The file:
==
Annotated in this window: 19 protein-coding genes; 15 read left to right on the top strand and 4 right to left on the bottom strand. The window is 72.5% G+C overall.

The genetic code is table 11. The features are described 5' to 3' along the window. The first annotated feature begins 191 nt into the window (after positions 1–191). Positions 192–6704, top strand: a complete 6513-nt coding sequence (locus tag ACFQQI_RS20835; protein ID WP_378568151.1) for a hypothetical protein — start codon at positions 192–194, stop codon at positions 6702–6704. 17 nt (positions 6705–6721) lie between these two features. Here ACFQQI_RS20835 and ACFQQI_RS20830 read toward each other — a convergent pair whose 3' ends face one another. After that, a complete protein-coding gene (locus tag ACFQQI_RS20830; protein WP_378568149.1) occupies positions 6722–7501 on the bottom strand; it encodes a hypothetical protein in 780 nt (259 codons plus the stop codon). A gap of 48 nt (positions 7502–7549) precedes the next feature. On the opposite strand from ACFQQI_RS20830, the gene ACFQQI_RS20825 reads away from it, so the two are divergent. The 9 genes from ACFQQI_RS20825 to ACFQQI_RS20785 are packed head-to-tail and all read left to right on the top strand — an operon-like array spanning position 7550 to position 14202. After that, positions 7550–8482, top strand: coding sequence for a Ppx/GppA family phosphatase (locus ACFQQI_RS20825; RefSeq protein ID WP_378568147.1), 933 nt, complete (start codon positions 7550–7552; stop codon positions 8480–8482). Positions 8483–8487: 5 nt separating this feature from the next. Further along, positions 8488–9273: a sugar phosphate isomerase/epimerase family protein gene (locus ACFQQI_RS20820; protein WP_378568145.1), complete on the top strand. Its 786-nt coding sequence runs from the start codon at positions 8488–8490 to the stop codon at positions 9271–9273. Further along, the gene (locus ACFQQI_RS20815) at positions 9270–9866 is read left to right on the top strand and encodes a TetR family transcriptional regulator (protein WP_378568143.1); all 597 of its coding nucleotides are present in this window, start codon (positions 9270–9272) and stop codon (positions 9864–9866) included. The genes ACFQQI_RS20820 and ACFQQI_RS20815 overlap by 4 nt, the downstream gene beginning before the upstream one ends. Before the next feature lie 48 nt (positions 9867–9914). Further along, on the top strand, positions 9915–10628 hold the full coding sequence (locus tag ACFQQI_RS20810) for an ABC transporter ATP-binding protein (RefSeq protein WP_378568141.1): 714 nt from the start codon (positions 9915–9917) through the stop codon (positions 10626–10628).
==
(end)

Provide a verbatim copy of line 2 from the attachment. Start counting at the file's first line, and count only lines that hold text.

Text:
The genetic code is table 11. The features are described 5' to 3' along the window. The first annotated feature begins 191 nt into the window (after positions 1–191). Positions 192–6704, top strand: a complete 6513-nt coding sequence (locus tag ACFQQI_RS20835; protein ID WP_378568151.1) for a hypothetical protein — start codon at positions 192–194, stop codon at positions 6702–6704. 17 nt (positions 6705–6721) lie between these two features. Here ACFQQI_RS20835 and ACFQQI_RS20830 read toward each other — a convergent pair whose 3' ends face one another. After that, a complete protein-coding gene (locus tag ACFQQI_RS20830; protein WP_378568149.1) occupies positions 6722–7501 on the bottom strand; it encodes a hypothetical protein in 780 nt (259 codons plus the stop codon). A gap of 48 nt (positions 7502–7549) precedes the next feature. On the opposite strand from ACFQQI_RS20830, the gene ACFQQI_RS20825 reads away from it, so the two are divergent. The 9 genes from ACFQQI_RS20825 to ACFQQI_RS20785 are packed head-to-tail and all read left to right on the top strand — an operon-like array spanning position 7550 to position 14202. After that, positions 7550–8482, top strand: coding sequence for a Ppx/GppA family phosphatase (locus ACFQQI_RS20825; RefSeq protein ID WP_378568147.1), 933 nt, complete (start codon positions 7550–7552; stop codon positions 8480–8482). Positions 8483–8487: 5 nt separating this feature from the next. Further along, positions 8488–9273: a sugar phosphate isomerase/epimerase family protein gene (locus ACFQQI_RS20820; protein WP_378568145.1), complete on the top strand. Its 786-nt coding sequence runs from the start codon at positions 8488–8490 to the stop codon at positions 9271–9273. Further along, the gene (locus ACFQQI_RS20815) at positions 9270–9866 is read left to right on the top strand and encodes a TetR family transcriptional regulator (protein WP_378568143.1); all 597 of its coding nucleotides are present in this window, start codon (positions 9270–9272) and stop codon (positions 9864–9866) included. The genes ACFQQI_RS20820 and ACFQQI_RS20815 overlap by 4 nt, the downstream gene beginning before the upstream one ends. Before the next feature lie 48 nt (positions 9867–9914). Further along, on the top strand, positions 9915–10628 hold the full coding sequence (locus tag ACFQQI_RS20810) for an ABC transporter ATP-binding protein (RefSeq protein WP_378568141.1): 714 nt from the start codon (positions 9915–9917) through the stop codon (positions 10626–10628).